If the work material requires correction, ie., longitudinal stretching of one or more portions of the sheet with respect to another portion, the straightening rolls SS of the lower middle roll group 76 are deected into the necessary contour by manipulating clutch levers 105 and turning hand wheel 103. Figures 6, 7 and 8 show diagrammatically a correction adjustment of the lower middle work roll group 76 for stretching the center portion of the sheet or strip, while Figures 9, 16 and ll sirnilarly show a correction adjustment for stretching both edge portions of the material. Fig. 12 shows the straightening rolls 85 of the lower middle roll group 76 detlected to stretch an area located intermediate between the center and one outer edge of the sheet or strip.
By adjusting the leveler for any correction and attening pass as shown in Figures 6 to 12, the sheet material is subjected first in between the lower and upper entry -work roll groups to waves which individually are of constant amplitude across the entire width of the sheet, but whose amplitude gradually increases from zero to a maximum depth as the sheet moves through the entry roll groups. These waves provide maximum traction between work rolls and material and eliminate entry marks on the material. Then in the middle work roll groups the sheets are subjected to waves of amplitude varying across the width of the sheet. The varying amplitudes of these waves remain constant as the sheet moves through the middle group. These waves in the middle group correct the mill shape of the material. Finally, in the exit work roll groups, the material is subjected to waves of constant amplitude across the width of the sheet, the constant amplitude of each succeeding wave gradually diminishing from a maximum amplitude to zero at the end of the exit groups. These last waves provide a nal Ilattening of the material.
The upper supporting or backing up rolls for each straightening roll may be divided into three sections, as best seen in Fig. 2. All three of the sections may always move vertically together, so that each upper straightening roll is always substantially straight throughout its length. The reason for dividing the backing up rolls into sections in this manner is to provide a large number of support roll bearings for absorbing the work load and to unyieldably support the straightening rolls along their entire length.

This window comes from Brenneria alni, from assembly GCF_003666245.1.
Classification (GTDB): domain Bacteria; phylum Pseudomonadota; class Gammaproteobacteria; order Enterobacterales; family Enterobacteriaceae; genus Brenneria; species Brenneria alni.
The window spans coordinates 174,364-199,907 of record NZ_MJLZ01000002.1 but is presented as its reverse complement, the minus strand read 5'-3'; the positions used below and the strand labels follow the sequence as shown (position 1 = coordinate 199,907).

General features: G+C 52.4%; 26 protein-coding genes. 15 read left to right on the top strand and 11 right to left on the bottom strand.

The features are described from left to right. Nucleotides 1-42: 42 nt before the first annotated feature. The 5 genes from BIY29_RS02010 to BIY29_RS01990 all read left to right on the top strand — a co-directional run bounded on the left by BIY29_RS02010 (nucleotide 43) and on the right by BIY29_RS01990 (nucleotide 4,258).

I have chosen, as an example, to show the upper straightening rolls straight and non-deiiectable. The lower half-waves to which material is subjected in the machine are therefore shown as Valways having a constant transverse amplitude throughout the width of the material. The upper half-waves, whose contours are determined by the lower straightening rolls, are the only ones which are shown as varying in amplitude across the width of the material. It would be possible to construct an arrangement in which the deilection of the material by the upper rolls also varied in amplitude across the material. However, for present needs, a completely satisfactory result is secured in the machine illustrated, where only the upper half-waves vary in amplitude across the width of the machine. it will be readily understood that it would be equally easy to construct a machine in which only the lower half-waves varied in amplitude, i.e., one in which the upper rolls take over the function of the lower rolls in the machine illustrated and the lower rolls correspondingly take over the function of the present upper rolls.
Fgs.13 to 17 Individual roll group deflection In the modification illustrated in Figs. 13, 14 and l5, the lower bank of straightening and supporting rolls is divided into three groups '75', 76 and 77', each group of supporting rolls being adjustable in height independent of each other.
This arrangement permits deflection of the lower entry work roll group so that it may cooperate with the upper tilted entry work roll group to subject the material to waves of amplitude varying across the width of the sheet and increasing gradually in the direction of travel of the sheet from zero to a maximum. The entry Work roll group thus cooperates with the deected lower middle work roll group 76 and aids the latter in correcting the mill shape of the material when the effect of additional rolls is required for especially severe correction passes. The center group of rolls alone may in some such cases prove insuicient to cope with the existing mill shape. The lower exit work roll group is kept in straight alignment and cooperates with the upper tilted exit work roll group to subject the material to Waves of constant transverse amplitude decreasing in the direction of travel of the sheet from a maximum to Zero for ilattening the material as previously described.